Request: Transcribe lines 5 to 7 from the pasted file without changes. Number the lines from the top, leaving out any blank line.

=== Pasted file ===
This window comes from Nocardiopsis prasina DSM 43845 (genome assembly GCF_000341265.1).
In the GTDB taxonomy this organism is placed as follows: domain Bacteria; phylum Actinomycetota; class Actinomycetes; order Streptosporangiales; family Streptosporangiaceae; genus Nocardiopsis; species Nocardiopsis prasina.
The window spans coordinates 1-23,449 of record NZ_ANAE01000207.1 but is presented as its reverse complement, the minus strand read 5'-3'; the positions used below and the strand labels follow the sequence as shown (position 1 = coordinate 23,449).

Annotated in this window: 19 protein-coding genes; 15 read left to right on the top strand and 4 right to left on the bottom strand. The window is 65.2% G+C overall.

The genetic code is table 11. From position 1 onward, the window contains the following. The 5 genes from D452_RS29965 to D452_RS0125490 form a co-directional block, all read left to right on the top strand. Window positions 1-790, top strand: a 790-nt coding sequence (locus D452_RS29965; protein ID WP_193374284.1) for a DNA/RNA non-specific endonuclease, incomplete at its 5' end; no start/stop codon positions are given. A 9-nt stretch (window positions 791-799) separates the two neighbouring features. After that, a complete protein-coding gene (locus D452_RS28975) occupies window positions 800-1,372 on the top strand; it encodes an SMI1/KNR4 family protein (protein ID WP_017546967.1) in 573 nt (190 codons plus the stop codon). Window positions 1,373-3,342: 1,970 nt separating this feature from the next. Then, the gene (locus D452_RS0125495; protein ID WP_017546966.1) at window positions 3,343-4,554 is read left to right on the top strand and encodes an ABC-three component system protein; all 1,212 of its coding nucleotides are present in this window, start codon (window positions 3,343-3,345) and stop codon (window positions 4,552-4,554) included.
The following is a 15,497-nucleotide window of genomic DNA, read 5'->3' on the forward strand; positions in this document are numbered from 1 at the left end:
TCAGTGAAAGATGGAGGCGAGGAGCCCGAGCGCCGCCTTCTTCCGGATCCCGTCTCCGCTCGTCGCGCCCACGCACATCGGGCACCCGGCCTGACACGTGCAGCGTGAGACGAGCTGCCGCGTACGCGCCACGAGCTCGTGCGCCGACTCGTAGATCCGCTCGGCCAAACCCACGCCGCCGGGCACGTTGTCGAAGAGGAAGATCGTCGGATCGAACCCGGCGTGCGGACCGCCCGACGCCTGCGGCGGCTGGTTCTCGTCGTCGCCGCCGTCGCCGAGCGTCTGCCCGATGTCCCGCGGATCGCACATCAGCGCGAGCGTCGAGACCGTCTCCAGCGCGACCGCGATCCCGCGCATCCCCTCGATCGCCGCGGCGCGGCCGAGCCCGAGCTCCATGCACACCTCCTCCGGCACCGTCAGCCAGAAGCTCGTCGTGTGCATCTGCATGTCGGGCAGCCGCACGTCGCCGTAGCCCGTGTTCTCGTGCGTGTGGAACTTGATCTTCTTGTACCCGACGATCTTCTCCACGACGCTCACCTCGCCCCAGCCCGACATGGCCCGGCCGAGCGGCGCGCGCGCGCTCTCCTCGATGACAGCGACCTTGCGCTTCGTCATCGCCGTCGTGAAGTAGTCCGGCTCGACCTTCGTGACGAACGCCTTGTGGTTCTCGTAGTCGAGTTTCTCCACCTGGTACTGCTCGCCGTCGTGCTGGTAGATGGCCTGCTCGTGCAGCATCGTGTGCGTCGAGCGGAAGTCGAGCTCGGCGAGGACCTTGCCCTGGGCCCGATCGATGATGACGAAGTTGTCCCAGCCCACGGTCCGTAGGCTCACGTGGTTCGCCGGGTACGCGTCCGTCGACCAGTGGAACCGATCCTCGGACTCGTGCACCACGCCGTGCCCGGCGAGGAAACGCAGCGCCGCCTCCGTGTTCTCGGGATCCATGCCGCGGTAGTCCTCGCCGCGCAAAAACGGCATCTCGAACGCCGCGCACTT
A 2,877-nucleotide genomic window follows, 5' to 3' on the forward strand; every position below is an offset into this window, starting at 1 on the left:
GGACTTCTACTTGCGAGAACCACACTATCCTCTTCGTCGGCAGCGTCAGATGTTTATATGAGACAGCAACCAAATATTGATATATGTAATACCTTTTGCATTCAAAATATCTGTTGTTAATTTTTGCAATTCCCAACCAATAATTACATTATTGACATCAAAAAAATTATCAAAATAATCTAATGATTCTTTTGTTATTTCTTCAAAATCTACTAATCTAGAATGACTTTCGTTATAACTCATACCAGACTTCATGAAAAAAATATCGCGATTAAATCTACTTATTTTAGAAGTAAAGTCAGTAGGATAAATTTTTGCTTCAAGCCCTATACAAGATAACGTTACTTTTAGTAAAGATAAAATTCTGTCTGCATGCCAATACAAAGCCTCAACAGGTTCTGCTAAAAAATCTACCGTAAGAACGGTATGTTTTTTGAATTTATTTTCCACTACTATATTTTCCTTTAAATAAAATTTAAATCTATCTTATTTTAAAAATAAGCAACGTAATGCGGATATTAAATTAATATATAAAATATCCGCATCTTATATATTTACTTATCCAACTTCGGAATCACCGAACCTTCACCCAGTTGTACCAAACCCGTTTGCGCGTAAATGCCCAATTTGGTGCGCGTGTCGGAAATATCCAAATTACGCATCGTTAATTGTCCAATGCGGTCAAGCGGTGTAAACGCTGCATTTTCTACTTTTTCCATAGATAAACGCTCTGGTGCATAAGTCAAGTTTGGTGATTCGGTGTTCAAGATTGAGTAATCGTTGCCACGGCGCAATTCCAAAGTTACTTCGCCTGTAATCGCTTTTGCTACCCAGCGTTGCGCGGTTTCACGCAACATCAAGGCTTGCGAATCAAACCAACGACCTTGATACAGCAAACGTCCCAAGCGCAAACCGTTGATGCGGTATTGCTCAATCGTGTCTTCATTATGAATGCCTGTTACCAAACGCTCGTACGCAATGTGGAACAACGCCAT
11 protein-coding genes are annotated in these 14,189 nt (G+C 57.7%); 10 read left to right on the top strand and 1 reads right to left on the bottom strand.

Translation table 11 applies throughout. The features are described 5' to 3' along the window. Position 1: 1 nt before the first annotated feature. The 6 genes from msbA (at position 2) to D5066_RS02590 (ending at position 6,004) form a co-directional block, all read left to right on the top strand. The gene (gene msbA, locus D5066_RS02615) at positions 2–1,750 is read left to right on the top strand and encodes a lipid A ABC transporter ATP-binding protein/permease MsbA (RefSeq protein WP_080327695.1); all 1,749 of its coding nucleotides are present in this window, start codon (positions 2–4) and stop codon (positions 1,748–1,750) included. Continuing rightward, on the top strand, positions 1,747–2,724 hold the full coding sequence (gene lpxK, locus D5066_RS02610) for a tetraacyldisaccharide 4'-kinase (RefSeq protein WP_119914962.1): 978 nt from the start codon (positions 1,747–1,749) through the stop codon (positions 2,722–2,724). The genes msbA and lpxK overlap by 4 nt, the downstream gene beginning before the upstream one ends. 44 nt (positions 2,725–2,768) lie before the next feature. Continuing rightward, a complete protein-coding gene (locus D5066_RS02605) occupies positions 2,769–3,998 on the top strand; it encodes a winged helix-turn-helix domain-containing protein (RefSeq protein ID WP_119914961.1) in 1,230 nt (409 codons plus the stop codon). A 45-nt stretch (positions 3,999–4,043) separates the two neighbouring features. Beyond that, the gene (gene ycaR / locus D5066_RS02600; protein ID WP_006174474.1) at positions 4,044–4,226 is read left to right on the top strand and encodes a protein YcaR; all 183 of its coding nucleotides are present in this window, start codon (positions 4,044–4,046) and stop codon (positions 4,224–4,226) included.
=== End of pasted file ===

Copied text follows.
The genetic code is table 11. From position 1 onward, the window contains the following. The 5 genes from D452_RS29965 to D452_RS0125490 form a co-directional block, all read left to right on the top strand. Window positions 1-790, top strand: a 790-nt coding sequence (locus D452_RS29965; protein ID WP_193374284.1) for a DNA/RNA non-specific endonuclease, incomplete at its 5' end; no start/stop codon positions are given. A 9-nt stretch (window positions 791-799) separates the two neighbouring features. After that, a complete protein-coding gene (locus D452_RS28975) occupies window positions 800-1,372 on the top strand; it encodes an SMI1/KNR4 family protein (protein ID WP_017546967.1) in 573 nt (190 codons plus the stop codon). Window positions 1,373-3,342: 1,970 nt separating this feature from the next. Then, the gene (locus D452_RS0125495; protein ID WP_017546966.1) at window positions 3,343-4,554 is read left to right on the top strand and encodes an ABC-three component system protein; all 1,212 of its coding nucleotides are present in this window, start codon (window positions 3,343-3,345) and stop codon (window positions 4,552-4,554) included.
The following is a 15,497-nucleotide window of genomic DNA, read 5'->3' on the forward strand; positions in this document are numbered from 1 at the left end:
TCAGTGAAAGATGGAGGCGAGGAGCCCGAGCGCCGCCTTCTTCCGGATCCCGTCTCCGCTCGTCGCGCCCACGCACATCGGGCACCCGGCCTGACACGTGCAGCGTGAGACGAGCTGCCGCGTACGCGCCACGAGCTCGTGCGCCGACTCGTAGATCCGCTCGGCCAAACCCACGCCGCCGGGCACGTTGTCGAAGAGGAAGATCGTCGGATCGAACCCGGCGTGCGGACCGCCCGACGCCTGCGGCGGCTGGTTCTCGTCGTCGCCGCCGTCGCCGAGCGTCTGCCCGATGTCCCGCGGATCGCACATCAGCGCGAGCGTCGAGACCGTCTCCAGCGCGACCGCGATCCCGCGCATCCCCTCGATCGCCGCGGCGCGGCCGAGCCCGAGCTCCATGCACACCTCCTCCGGCACCGTCAGCCAGAAGCTCGTCGTGTGCATCTGCATGTCGGGCAGCCGCACGTCGCCGTAGCCCGTGTTCTCGTGCGTGTGGAACTTGATCTTCTTGTACCCGACGATCTTCTCCACGACGCTCACCTCGCCCCAGCCCGACATGGCCCGGCCGAGCGGCGCGCGCGCGCTCTCCTCGATGACAGCGACCTTGCGCTTCGTCATCGCCGTCGTGAAGTAGTCCGGCTCGACCTTCGTGACGAACGCCTTGTGGTTCTCGTAGTCGAGTTTCTCCACCTGGTACTGCTCGCCGTCGTGCTGGTAGATGGCCTGCTCGTGCAGCATCGTGTGCGTCGAGCGGAAGTCGAGCTCGGCGAGGACCTTGCCCTGGGCCCGATCGATGATGACGAAGTTGTCCCAGCCCACGGTCCGTAGGCTCACGTGGTTCGCCGGGTACGCGTCCGTCGACCAGTGGAACCGATCCTCGGACTCGTGCACCACGCCGTGCCCGGCGAGGAAACGCAGCGCCGCCTCCGTGTTCTCGGGATCCATGCCGCGGTAGTCCTCGCCGCGCAAAAACGGCATCTCGAACGCCGCGCACTT